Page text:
Yesterday my son Ryan, who is homeschooled, told me that his friend down the street, who attends the local middle school, is bored with summer. This friend told Ryan that school gives him something to do and now that he doesn’t have school, he is bored.
It was not long ago that I heard Ryan express that same sentiment. Before I took Ryan out of school two years ago, he would also find himself bored as the long unscheduled days of summer wore on. After being held in the rigid environment of school all year, being told how to spend each minute, it was hard to for Ryan to transition to the carefree days of summer because he did not know how to fill up the huge blocks of time he was suddenly faced with. The many hours spent in school, learning what the school curriculum deemed important, gave Ryan precious little time to learn about who he was or determine what type of activities he would enjoy exploring if given the chance.
It takes lots and lots of down time to slow down enough to hear your inner voice pulling you toward your interests. It took my son well over a year after being taken out of school to gather his thoughts and begin to express how he would like to spend his time. Initially he waited for me to guide him in his choices, just as his teacher had, but after many months he began to find his way. As he discovered that he was in charge of how he would like to spend his day, he began to feel empowered and after that things just kind of snowballed.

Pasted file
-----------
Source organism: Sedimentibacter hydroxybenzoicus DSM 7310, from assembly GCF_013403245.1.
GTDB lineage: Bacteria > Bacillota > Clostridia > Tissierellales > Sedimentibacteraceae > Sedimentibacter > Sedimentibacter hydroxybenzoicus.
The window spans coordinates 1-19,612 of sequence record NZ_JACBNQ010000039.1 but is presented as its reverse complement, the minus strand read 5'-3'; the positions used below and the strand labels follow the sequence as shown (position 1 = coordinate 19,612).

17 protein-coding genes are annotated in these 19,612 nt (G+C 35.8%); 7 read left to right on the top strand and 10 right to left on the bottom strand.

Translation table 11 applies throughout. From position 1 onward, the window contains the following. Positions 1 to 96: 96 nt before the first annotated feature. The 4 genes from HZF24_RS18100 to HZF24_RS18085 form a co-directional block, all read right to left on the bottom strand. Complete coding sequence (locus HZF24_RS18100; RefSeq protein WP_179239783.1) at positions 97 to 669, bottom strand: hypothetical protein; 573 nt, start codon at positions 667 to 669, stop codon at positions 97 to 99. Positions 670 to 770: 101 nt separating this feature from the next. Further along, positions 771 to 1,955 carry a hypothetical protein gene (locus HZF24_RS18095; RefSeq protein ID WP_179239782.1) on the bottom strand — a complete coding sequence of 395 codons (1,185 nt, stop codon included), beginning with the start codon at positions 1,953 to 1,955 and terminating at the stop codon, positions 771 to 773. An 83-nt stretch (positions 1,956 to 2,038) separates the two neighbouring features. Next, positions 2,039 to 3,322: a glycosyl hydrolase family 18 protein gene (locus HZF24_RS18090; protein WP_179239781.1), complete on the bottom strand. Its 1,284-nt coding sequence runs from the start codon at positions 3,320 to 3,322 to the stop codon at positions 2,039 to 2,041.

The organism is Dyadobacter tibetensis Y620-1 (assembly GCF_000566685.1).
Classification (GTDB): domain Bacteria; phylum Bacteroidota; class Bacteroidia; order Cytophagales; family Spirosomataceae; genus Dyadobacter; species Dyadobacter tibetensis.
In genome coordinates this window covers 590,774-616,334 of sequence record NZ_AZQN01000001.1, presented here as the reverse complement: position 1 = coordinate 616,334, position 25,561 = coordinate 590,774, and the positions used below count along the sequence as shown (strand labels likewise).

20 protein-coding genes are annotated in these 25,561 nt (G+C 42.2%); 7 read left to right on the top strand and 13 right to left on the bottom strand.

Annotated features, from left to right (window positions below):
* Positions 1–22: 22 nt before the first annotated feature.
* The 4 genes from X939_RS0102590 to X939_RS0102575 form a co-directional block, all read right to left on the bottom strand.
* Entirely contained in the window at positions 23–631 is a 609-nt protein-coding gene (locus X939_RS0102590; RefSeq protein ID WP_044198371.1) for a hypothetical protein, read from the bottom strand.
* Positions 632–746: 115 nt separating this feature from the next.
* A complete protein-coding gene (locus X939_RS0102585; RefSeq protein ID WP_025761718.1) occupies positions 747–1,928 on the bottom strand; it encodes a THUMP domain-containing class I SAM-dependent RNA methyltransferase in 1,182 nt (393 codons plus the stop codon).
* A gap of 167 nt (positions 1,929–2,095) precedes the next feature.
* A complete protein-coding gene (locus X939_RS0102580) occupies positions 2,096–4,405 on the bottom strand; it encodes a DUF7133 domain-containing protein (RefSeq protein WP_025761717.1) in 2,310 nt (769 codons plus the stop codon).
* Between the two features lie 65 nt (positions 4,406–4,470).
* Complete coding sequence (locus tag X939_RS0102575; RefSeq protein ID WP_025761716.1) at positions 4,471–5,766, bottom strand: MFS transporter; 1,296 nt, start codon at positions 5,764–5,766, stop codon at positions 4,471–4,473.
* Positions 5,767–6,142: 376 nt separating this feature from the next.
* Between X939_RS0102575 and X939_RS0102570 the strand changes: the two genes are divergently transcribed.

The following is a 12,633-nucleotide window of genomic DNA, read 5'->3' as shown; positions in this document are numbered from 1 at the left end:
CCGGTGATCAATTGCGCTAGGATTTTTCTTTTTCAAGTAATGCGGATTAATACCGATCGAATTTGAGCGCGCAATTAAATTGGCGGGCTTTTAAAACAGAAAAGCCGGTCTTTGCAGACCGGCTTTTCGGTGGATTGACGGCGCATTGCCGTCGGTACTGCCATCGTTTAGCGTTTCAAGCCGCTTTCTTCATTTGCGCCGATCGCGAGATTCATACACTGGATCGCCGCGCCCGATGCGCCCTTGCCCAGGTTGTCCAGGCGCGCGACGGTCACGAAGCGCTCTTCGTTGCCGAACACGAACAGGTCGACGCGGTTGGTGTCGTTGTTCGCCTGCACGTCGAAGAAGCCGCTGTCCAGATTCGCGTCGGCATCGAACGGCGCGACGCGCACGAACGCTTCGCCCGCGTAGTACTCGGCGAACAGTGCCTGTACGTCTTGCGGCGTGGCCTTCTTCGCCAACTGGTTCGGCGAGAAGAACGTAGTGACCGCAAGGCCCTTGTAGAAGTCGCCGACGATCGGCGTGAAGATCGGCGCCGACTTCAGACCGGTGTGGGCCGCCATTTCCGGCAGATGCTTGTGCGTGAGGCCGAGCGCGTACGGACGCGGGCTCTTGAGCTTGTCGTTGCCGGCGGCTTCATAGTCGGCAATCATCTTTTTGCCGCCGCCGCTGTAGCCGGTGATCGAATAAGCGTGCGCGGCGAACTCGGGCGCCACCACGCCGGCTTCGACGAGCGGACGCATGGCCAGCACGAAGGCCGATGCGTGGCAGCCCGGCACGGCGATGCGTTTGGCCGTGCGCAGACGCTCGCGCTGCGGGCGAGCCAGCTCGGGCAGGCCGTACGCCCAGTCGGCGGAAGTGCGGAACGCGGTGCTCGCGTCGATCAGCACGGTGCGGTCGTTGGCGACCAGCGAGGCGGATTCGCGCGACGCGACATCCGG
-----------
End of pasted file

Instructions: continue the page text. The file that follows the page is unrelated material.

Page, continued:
In the last nine months, my son has taken up four new activities, all of his own choosing, which he is happily pursuing this summer. At first it was archery and after gaining confidence in that choice and understanding that he was free to pursue anything he desired, in quick succession over a month’s time, he added fishing, skateboarding and then guitar.
As this summer winds down and we head into fall, Ryan's day will not change much as he continues to pursue these activities and others. His interests will guide his learning then as it does now and this freedom will help to keep him from feeling the boredom he once did.